Is AI still artificial?

February 2, 2023

In a recent article, Italian philosopher Francesco Bianchini argues that the standard definition of “artificial” regarding AI has become obsolete. AI’s new technologies, methodologies and frameworks—such as neural networks and evolutionary algorithms—have brought the discipline closer to the field of biology, thereby diffusing the traditional demarcation between the “natural” and the “artificial”.

The “artificial” is generally thought of as that which is not occurring in the natural world, but is made by humans instead. AI is thus termed “artificial” because a) it is developed and controlled by humans, and b) its purpose is either to imitate intelligent human performance or achieve an ideal intelligent performance that corresponds to a human notion of “perfect” rationality.

However, AI saw exciting technological developments last year, becoming more creative, more self-supervised, and increasingly autonomous. And, moreover, newer approaches to AI took inspiration from biological structures beyond the human domain. In other words, AI seems to have escaped the clear-cut definition of “artificial”. Does this imply that AI is becoming “natural”, should we expand the definition of artificial or are we perhaps in need of a new label? Or, alternatively, should we simply stop thinking in terms of these categories and treat all of this as a continuum?

Burning questions:
  • The difference between the natural and the artificial is important to philosophers. Yet, is it also relevant for scientists, engineers or society in general?
  • We tend to have moral opinions about human actions (and hence the artificial), while we accept the natural world as it is. Would perceiving AI as “not-so-artificial” mean that we ask fewer ethical questions and be less critical of the use of AI?

Series 'AI Metaphors'

1. The Tool
Category: Objects
Humans shape tools.

We make them part of our body while we melt their essence with our intentions. They require some finesse to use but they never fool us or trick us. Humans use tools, tools never use humans.

We are the masters determining their course, integrating them gracefully into the minutiae of our everyday lives. Immovable and unyielding, they remain reliant on our guidance, devoid of desire and intent, they remain exactly where we leave them, their functionality unchanging over time.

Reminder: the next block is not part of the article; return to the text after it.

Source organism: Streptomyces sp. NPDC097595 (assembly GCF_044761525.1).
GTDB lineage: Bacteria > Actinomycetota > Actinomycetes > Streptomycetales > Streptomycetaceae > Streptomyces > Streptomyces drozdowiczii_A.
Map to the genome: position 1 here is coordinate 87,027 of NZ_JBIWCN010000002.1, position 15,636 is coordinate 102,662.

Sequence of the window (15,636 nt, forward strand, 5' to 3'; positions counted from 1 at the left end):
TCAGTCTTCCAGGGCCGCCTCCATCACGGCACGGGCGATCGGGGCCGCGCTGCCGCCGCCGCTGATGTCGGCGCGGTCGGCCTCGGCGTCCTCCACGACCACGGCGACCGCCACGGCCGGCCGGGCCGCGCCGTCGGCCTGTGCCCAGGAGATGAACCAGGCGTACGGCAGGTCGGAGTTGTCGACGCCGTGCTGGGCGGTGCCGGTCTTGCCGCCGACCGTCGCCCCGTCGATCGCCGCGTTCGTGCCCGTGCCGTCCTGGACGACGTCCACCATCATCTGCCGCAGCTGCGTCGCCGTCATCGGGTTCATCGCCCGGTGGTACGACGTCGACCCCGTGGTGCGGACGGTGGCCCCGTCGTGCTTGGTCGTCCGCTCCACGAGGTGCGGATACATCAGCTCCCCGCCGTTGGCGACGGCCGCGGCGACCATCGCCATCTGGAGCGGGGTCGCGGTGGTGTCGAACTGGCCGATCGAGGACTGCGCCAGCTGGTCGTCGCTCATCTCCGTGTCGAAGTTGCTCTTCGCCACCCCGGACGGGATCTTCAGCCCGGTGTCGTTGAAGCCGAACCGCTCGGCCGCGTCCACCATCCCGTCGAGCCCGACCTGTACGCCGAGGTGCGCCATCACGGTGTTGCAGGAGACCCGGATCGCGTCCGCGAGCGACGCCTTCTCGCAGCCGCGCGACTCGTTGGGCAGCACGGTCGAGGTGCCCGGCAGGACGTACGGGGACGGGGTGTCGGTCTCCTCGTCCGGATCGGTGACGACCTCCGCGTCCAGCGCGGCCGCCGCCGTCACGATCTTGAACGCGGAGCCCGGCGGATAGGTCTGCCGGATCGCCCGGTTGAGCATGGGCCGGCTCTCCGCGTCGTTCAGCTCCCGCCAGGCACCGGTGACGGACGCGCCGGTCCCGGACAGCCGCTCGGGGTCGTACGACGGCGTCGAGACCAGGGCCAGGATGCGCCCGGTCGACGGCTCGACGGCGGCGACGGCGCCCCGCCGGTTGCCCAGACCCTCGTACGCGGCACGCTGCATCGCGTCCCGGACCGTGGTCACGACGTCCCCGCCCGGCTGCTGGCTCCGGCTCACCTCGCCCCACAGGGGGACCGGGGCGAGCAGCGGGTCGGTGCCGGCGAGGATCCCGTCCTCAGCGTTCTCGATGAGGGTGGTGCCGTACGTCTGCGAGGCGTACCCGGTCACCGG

We retain the ultimate authority, able to discard them at will or, in today's context, simply power them down. Though they may occasionally foster irritation, largely they stand steadfast, loyal allies in our daily toils.

Thus we place our faith in tools, acknowledging that they are mere reflections of our own capabilities. In them, there is no entity to venerate or fault but ourselves, for they are but inert extensions of our own being, inanimate and steadfast, awaiting our command.
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2. The Machine
Category: Objects
Unlike a mere tool, the machine does not need the guidance of our hand, operating autonomously through its intricate network of gears and wheels. It achieves feats of motion that surpass the wildest human imaginations, harboring a power reminiscent of a cavalry of horses. Though it demands maintenance to replace broken parts and fix malfunctions, it mostly acts independently, allowing us to retreat and become mere observers to its diligent performance. We interact with it through buttons and handles, guiding its operations with minor adjustments and feedback as it works tirelessly. Embodying relentless purpose, laboring in a cycle of infinite repetition, the machine is a testament to human ingenuity manifested in metal and motion.
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About the author(s)

With a background in Philosophy, Politics and Economics and a Master’s in History, Martine Dirkzwager Wu is intrigued by researching what the new conditions for the Humanities are in the age of the Anthropocene. In trying to understand a fundamentally unintelligible world, her thought process aims to be as critical as creative. She celebrates an era of post-truth in which knowledge can be traced through academic, but also natural and artistic networks.

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